Polina A. Maksimovich
Teaching Assistant Professor
What I doAt DU I teach Elementary Russian language sequence, as well as courses in Russian literature and culture.
proficiency-based instruction<br>curriculum design<br>Soviet theater and drama
A native of Lipetsk, Russia, Polina’s research lies at the intersection of drama, performance, and contemporary Russian politics. She received her Ph.D. in Slavic Languages and Literatures from Northwestern University, where she studied 20th-century drama and theater, as well as gained experience in curriculum design and second language pedagogy. She joined the University of Denver in 2021 where she works closely with colleagues within the Center for World Languages and Cultures to further develop and promote the Russian program. Before coming to DU, Polina taught at Northwestern University, Loyola University Chicago, and Arizona State University. Her academic interests include project-based learning, instructional technologies, and the ‘New Drama’ movement.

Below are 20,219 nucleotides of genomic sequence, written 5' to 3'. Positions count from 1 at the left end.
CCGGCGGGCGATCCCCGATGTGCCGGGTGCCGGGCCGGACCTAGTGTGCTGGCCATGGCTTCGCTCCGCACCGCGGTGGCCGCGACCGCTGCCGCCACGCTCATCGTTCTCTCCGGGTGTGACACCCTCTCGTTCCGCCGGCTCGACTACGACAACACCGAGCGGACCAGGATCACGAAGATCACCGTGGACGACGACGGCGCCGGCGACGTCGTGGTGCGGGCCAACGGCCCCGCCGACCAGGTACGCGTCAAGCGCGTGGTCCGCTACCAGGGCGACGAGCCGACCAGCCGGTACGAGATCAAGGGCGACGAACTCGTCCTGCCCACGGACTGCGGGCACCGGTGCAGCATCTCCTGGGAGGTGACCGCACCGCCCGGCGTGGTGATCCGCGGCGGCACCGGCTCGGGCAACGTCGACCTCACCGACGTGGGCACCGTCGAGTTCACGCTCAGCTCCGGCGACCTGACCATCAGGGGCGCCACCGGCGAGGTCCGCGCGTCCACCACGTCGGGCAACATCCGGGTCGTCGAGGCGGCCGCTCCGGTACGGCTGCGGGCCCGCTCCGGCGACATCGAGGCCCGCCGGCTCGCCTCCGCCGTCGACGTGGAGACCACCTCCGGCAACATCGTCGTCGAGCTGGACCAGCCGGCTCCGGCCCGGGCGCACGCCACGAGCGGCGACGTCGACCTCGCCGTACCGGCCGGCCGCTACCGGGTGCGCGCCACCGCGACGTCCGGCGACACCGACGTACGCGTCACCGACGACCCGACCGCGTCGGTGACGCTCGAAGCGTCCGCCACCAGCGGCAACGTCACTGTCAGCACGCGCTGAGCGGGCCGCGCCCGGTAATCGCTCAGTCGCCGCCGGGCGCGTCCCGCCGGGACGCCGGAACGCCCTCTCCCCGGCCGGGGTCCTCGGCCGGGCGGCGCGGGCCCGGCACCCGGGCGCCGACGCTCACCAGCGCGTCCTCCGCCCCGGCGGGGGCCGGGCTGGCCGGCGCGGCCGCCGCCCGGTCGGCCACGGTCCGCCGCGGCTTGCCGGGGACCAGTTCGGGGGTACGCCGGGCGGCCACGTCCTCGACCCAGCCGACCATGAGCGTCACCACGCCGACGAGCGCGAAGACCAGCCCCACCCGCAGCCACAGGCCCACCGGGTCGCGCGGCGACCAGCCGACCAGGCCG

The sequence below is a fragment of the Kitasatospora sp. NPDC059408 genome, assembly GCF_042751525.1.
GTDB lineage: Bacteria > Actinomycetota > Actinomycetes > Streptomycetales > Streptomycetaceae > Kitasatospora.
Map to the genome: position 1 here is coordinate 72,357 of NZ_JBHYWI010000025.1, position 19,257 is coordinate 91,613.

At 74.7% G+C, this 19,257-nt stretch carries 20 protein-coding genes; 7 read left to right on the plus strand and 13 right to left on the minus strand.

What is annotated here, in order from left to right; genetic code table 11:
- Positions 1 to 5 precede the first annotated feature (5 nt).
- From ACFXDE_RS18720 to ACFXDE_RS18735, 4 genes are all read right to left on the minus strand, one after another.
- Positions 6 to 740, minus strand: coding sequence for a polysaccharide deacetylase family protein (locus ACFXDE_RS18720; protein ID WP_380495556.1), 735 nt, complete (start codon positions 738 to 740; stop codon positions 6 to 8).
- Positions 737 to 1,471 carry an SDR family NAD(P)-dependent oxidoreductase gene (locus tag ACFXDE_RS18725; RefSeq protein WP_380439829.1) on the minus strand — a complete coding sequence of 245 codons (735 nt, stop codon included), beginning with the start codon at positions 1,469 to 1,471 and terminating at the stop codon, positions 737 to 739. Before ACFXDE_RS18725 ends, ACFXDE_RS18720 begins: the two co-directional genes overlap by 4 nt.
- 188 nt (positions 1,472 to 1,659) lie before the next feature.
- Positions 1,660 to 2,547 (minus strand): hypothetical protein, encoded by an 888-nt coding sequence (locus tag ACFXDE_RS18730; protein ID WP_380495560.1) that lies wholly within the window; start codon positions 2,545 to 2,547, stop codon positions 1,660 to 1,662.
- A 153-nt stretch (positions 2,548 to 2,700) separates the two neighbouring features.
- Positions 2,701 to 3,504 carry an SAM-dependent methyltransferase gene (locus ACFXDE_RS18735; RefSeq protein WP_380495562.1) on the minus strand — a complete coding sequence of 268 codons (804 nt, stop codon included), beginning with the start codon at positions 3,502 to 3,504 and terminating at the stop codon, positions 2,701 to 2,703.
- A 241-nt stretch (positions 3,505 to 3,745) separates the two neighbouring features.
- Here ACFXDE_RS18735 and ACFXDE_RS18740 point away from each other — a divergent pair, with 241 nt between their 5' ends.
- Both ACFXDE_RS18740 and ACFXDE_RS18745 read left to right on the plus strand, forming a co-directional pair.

- Ph.D., Slavic Languages and Literatures, Northwestern University, 2020
- MA, Slavic Languages and Literatures, Northwestern University, 2014
- BA, Linguistics and Teaching English Language, State Classical Maimonides Academy, 2008
- American Association of Teachers of Slavic and Eastern European
- American Association of University Supervisors, Coordinators, and Directors of Language Programs
- American Council of Teachers of Russian
- American Council on the Teaching of Foreign Languages
- Association for Slavic, East European, & Eurasian Studies
- Canadian Association of Slavists
- Central Association of Russian Teachers of America
- International Association for Language Learning Technology
- Modern Language Association
- National Council of Less Commonly Taught Languages
My current work in progress is the analysis of the play "Duck Hunting" by the Soviet dramatist Aleksandr Vamilov. This paper focuses on the re-invention of the superfluous man tradition in the 20th-century modernist drama, in which the tragicomic protagonist functions as an artistic figuration of the concealed conflict between the individual and the Soviet system. In particular, I investigate the playwright-protagonist relationship and the role of self-fashioning in cultivating the author’s image of the self through the theatrical device of fake suicide. In my analysis, a complex understanding of selfhood in the Soviet period is refracted through the performative optic, in which the protagonist’s attentiveness to self-presentation becomes the author’s mechanism to fashion and disfigure himself in his writing.